Besides the vote on H.R. 2009, the Republican-controlled Financial Services and General Government subcommittee plans IRS funding at $9 billion in FY2014 which is significantly below the almost $12 billion authorized for FY2013.

For those who have not been paying attention to the “IRS scandal”, the IRS apologized on May 10, 2013, for singling out tax-exemption applications from groups whose names included “tea party,” “patriot” or “9/12.” Some new organizations were seeking exemption from federal taxes either as charitable groups with IRS designation 501(c)3 or as social welfare groups, which are allowed to engage in limited political activity without disclosing donors, under IRS designation 501(c)4.
Congressional investigations are still reviewing IRS records … which means that not all the facts are in evidence yet Mr. Kline is implying guilt.
Examining the political activity of groups applying for exemption is the IRS’s job. The key question in evaluating applications is whether the group is primarily a “social welfare” organizations, rather than partisan organizations.

Most interesting will be how Mr. Kline chooses his words … considering the audience and August 21, 2012 letter sent to the IRS requesting a review of the tax preference status of various group … explicitly citing Republican Jewish Coalition
An investigation by ProPublica, drawing on documents filed with the Internal Revenue Service and the Federal Election Commission, offers the most detailed picture to date of how 501(c)(4) groups have used their tax status for purposes likely never intended.
Our examination shows that dozens of these groups do little or nothing to justify the subsidies they receive from taxpayers. Instead, they are pouring much of their resources, directly or indirectly, into political races at the local, state and federal level.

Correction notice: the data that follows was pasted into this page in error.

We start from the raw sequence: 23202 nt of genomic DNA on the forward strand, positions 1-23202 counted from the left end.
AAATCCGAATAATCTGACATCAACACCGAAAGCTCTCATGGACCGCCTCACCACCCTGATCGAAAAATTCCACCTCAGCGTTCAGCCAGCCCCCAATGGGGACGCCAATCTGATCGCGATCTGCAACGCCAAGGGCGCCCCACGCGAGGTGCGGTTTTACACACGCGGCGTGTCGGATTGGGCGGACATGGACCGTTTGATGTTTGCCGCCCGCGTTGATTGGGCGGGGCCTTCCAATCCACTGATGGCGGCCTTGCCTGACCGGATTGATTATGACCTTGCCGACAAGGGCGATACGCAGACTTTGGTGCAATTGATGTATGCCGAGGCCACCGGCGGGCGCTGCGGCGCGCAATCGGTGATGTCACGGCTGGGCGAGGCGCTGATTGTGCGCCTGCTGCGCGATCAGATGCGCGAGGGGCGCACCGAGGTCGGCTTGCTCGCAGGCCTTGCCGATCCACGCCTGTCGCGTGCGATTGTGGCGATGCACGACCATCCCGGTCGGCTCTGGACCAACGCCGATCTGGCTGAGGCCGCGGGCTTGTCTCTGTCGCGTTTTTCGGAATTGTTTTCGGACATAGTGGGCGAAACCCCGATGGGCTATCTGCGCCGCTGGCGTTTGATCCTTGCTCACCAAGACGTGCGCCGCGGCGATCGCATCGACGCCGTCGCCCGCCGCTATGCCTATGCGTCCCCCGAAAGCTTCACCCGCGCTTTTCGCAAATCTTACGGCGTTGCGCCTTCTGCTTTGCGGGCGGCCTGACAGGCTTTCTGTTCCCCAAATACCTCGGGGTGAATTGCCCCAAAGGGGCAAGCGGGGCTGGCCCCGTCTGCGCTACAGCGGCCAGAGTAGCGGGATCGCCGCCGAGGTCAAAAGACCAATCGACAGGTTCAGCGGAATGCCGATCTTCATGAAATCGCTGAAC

The Republican Jewish Coalition reference is :

Matt Brooks describes the mission of the Republican Jewish Coalition as educating the Jewish community about critical domestic and foreign policy issues.
But the well-dressed crowd that gathered in May for a luncheon on the 24th floor of a New York law firm easily could have figured that the group had a different purpose: Helping Mitt Romney win the presidency.
Brooks, the group’s executive director, showed the 100 or so attendees two coalition-funded ads taking aim at President Barack Obama. Then Brooks made a pitch for a $6.5 million plan to help Romney in battleground states, reminding guests that their donations would not be publicly disclosed by the tax-exempt group.
“Contributions to the RJC are not reported,” Brooks told the people sitting around a horseshoe-shaped table. “We don’t make our donors’ names available. We can take corporate money, personal money, cash, shekels, whatever you got.”

While there may be other currently tax-exempt groups similar to the Republican Jewish Coalition that promote other political parties, the question raised by ProPublica — “these groups do little or nothing to justify the subsidies they receive from taxpayers” — is the proper question … plus, should they continue … especially in light of the sequester and national debt.

Sadly, Representative Kline is a co-sponsor of the FAIR Tax … which by its name implies that it is “fair” yet the legislation explicitly provides for continued tax-exempt status for these groups.

Providing tax breaks for political activities does not seem fair to the taxpayers … actually, cutting IRS funding makes even less sense, as it should be pursuing recovery of monies by examining these faux-“charitable“-groups.